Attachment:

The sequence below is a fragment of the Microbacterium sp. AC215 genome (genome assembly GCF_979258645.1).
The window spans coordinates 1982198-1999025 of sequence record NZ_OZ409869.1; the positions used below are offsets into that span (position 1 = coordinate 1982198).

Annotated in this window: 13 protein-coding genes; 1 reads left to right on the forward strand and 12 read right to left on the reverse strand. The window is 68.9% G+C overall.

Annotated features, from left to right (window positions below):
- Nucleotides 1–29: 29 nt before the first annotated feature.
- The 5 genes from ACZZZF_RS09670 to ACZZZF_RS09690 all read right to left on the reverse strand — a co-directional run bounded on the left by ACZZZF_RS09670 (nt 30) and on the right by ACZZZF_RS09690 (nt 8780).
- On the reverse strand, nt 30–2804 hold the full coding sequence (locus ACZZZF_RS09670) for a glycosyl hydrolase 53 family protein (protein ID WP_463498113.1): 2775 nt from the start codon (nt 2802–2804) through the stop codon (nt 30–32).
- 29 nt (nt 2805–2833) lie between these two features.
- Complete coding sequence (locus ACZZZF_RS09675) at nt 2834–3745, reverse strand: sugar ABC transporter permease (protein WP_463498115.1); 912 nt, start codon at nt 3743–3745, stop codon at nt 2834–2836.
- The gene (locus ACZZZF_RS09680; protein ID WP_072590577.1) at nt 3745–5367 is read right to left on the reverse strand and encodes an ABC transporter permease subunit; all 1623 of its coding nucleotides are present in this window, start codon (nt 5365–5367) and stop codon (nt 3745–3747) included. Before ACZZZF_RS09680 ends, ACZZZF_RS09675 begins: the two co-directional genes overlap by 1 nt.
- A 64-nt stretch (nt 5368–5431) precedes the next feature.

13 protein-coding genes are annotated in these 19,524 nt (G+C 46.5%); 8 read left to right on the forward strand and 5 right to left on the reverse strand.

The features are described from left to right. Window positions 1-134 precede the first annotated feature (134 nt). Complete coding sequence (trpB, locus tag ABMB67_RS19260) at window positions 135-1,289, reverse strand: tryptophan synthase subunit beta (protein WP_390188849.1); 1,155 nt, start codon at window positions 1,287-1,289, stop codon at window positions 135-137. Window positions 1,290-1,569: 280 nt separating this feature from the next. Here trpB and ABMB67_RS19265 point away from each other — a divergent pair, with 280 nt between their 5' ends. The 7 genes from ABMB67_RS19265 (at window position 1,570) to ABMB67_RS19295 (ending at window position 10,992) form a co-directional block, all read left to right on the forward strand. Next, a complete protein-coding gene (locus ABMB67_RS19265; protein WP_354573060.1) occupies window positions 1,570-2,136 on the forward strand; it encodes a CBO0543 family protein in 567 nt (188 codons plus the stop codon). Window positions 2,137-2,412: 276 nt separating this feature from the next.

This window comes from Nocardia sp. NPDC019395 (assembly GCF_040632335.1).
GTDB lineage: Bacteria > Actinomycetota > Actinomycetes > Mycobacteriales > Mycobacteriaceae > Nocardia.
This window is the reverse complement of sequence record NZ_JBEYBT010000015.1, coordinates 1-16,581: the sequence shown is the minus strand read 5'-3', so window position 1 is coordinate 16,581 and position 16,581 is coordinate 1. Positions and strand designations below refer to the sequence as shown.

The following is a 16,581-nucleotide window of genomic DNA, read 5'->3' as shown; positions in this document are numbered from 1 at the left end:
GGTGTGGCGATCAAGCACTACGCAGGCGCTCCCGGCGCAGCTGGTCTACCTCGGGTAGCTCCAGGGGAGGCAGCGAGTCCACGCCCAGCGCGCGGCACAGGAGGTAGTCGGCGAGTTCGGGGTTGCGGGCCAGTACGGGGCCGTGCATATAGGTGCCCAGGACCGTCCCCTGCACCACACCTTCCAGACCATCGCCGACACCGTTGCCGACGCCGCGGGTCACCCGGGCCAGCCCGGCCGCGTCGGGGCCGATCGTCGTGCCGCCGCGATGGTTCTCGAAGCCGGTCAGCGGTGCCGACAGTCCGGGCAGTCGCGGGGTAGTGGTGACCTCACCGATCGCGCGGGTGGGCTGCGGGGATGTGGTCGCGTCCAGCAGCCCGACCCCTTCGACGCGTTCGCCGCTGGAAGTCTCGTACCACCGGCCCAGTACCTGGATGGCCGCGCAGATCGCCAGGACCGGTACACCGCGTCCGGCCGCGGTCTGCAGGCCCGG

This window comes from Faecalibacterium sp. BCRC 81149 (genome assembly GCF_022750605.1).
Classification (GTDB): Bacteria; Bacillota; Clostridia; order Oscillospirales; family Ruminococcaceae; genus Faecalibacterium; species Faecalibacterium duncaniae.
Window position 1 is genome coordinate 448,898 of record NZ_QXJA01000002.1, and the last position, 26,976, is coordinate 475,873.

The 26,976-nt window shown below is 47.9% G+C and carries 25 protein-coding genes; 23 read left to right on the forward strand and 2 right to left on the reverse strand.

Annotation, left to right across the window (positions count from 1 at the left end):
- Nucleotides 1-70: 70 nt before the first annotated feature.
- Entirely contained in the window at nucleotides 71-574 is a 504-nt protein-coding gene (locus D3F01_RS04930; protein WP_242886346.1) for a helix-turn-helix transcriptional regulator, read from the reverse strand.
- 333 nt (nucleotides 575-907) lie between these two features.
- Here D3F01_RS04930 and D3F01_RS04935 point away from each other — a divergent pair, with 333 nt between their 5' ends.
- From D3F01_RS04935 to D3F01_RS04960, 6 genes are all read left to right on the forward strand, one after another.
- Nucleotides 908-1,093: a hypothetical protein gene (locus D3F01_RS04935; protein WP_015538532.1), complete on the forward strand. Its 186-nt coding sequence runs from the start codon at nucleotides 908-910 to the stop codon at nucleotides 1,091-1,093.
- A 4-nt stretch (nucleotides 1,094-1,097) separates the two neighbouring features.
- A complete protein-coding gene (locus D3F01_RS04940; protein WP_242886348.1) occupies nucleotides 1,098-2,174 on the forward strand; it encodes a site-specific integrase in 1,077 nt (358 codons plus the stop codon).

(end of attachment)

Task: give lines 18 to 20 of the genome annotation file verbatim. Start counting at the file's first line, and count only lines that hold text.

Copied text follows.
GGTGTGGCGATCAAGCACTACGCAGGCGCTCCCGGCGCAGCTGGTCTACCTCGGGTAGCTCCAGGGGAGGCAGCGAGTCCACGCCCAGCGCGCGGCACAGGAGGTAGTCGGCGAGTTCGGGGTTGCGGGCCAGTACGGGGCCGTGCATATAGGTGCCCAGGACCGTCCCCTGCACCACACCTTCCAGACCATCGCCGACACCGTTGCCGACGCCGCGGGTCACCCGGGCCAGCCCGGCCGCGTCGGGGCCGATCGTCGTGCCGCCGCGATGGTTCTCGAAGCCGGTCAGCGGTGCCGACAGTCCGGGCAGTCGCGGGGTAGTGGTGACCTCACCGATCGCGCGGGTGGGCTGCGGGGATGTGGTCGCGTCCAGCAGCCCGACCCCTTCGACGCGTTCGCCGCTGGAAGTCTCGTACCACCGGCCCAGTACCTGGATGGCCGCGCAGATCGCCAGGACCGGTACACCGCGTCCGGCCGCGGTCTGCAGGCCCGG

This window comes from Faecalibacterium sp. BCRC 81149 (genome assembly GCF_022750605.1).
Classification (GTDB): Bacteria; Bacillota; Clostridia; order Oscillospirales; family Ruminococcaceae; genus Faecalibacterium; species Faecalibacterium duncaniae.